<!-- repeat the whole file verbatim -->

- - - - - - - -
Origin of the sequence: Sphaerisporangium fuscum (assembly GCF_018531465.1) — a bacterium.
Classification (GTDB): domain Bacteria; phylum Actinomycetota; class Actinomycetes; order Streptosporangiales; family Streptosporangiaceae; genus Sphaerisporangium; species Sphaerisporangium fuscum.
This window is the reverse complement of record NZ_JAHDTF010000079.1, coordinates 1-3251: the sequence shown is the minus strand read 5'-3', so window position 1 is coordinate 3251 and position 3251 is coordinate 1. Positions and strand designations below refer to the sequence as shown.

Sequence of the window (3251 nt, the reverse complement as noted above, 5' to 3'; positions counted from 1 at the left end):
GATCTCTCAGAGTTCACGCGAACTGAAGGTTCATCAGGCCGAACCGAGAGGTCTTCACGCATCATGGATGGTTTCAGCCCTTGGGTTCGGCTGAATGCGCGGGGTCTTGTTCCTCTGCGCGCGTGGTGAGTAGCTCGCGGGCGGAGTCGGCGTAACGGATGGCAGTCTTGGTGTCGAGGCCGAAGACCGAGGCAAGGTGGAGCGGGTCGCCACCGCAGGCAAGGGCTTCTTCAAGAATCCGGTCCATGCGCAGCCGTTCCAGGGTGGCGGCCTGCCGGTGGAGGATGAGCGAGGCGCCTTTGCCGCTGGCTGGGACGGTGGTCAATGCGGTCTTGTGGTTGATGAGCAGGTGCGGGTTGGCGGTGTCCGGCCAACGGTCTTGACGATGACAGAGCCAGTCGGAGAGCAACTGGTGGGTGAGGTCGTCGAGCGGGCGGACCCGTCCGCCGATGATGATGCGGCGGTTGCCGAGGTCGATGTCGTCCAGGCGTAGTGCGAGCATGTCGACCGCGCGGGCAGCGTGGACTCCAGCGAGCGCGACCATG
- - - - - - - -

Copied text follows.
Origin of the sequence: Sphaerisporangium fuscum (assembly GCF_018531465.1) — a bacterium.
Classification (GTDB): domain Bacteria; phylum Actinomycetota; class Actinomycetes; order Streptosporangiales; family Streptosporangiaceae; genus Sphaerisporangium; species Sphaerisporangium fuscum.
This window is the reverse complement of record NZ_JAHDTF010000079.1, coordinates 1-3251: the sequence shown is the minus strand read 5'-3', so window position 1 is coordinate 3251 and position 3251 is coordinate 1. Positions and strand designations below refer to the sequence as shown.

Sequence of the window (3251 nt, the reverse complement as noted above, 5' to 3'; positions counted from 1 at the left end):
GATCTCTCAGAGTTCACGCGAACTGAAGGTTCATCAGGCCGAACCGAGAGGTCTTCACGCATCATGGATGGTTTCAGCCCTTGGGTTCGGCTGAATGCGCGGGGTCTTGTTCCTCTGCGCGCGTGGTGAGTAGCTCGCGGGCGGAGTCGGCGTAACGGATGGCAGTCTTGGTGTCGAGGCCGAAGACCGAGGCAAGGTGGAGCGGGTCGCCACCGCAGGCAAGGGCTTCTTCAAGAATCCGGTCCATGCGCAGCCGTTCCAGGGTGGCGGCCTGCCGGTGGAGGATGAGCGAGGCGCCTTTGCCGCTGGCTGGGACGGTGGTCAATGCGGTCTTGTGGTTGATGAGCAGGTGCGGGTTGGCGGTGTCCGGCCAACGGTCTTGACGATGACAGAGCCAGTCGGAGAGCAACTGGTGGGTGAGGTCGTCGAGCGGGCGGACCCGTCCGCCGATGATGATGCGGCGGTTGCCGAGGTCGATGTCGTCCAGGCGTAGTGCGAGCATGTCGACCGCGCGGGCAGCGTGGACTCCAGCGAGCGCGACCATG